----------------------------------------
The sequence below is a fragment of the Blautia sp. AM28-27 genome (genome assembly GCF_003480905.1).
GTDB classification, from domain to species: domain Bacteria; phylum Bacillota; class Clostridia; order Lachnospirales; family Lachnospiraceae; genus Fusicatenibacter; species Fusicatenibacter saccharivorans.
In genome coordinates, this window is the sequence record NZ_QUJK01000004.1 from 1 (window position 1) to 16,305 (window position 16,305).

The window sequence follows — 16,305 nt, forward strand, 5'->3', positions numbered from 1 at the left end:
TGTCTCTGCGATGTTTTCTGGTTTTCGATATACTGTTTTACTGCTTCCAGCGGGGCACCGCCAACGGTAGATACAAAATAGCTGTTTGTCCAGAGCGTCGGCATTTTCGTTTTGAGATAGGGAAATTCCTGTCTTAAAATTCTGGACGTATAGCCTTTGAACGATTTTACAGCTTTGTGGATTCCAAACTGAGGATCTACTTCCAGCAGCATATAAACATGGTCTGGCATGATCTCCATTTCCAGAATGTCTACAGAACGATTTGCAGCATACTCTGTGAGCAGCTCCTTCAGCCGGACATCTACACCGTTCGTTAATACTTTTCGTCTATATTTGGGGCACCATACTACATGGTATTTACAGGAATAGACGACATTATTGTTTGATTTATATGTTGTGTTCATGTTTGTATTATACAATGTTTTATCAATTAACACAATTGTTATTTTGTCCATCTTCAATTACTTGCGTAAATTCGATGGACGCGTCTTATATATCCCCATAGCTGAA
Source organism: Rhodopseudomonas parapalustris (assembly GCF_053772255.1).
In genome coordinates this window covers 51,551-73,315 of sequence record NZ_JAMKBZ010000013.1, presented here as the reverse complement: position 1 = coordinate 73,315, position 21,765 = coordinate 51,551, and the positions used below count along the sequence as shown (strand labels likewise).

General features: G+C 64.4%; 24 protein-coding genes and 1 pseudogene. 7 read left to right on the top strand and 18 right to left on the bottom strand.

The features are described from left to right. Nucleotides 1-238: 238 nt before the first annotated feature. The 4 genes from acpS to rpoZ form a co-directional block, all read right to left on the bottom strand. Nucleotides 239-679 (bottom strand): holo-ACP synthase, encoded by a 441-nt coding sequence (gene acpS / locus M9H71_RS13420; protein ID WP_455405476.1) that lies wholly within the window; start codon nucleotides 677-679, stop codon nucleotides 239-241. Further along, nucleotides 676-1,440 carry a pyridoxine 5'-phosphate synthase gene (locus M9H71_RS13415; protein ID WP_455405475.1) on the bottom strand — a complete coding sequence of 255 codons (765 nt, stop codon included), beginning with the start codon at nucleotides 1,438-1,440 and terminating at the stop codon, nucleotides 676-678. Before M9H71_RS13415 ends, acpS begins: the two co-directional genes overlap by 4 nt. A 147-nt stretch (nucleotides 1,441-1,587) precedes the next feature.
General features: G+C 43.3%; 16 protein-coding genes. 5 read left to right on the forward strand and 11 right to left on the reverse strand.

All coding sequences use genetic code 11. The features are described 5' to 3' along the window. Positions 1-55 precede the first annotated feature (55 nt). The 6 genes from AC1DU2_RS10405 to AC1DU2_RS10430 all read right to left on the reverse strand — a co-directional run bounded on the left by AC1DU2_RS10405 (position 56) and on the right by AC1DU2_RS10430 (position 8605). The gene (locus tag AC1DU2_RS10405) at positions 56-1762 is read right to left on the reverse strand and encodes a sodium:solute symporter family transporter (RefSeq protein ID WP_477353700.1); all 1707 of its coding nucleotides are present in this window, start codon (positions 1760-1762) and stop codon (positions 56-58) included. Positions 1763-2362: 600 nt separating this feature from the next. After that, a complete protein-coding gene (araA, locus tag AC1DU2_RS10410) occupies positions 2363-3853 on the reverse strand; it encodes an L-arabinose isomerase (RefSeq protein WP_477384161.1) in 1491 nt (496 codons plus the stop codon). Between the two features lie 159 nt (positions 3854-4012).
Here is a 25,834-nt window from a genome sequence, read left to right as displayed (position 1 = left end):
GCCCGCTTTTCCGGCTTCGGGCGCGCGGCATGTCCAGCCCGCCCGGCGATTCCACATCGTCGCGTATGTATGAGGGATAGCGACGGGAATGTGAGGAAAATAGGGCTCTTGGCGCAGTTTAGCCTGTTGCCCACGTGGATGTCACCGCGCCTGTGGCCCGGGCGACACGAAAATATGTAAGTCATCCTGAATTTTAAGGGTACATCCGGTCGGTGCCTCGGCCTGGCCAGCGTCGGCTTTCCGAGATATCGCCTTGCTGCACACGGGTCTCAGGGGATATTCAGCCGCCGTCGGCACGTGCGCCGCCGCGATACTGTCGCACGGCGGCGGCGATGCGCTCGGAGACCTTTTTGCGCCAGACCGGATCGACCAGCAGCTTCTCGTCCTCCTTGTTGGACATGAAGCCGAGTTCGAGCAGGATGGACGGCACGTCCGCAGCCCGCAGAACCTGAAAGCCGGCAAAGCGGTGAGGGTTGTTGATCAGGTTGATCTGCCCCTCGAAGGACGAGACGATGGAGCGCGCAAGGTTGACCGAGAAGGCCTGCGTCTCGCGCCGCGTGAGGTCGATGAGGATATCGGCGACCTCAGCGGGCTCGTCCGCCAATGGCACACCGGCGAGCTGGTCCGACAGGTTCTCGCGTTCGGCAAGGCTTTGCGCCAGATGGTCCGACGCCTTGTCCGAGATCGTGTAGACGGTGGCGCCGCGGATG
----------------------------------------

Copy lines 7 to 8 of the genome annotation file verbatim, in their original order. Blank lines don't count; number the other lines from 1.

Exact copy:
In genome coordinates this window covers 51,551-73,315 of sequence record NZ_JAMKBZ010000013.1, presented here as the reverse complement: position 1 = coordinate 73,315, position 21,765 = coordinate 51,551, and the positions used below count along the sequence as shown (strand labels likewise).

General features: G+C 64.4%; 24 protein-coding genes and 1 pseudogene. 7 read left to right on the top strand and 18 right to left on the bottom strand.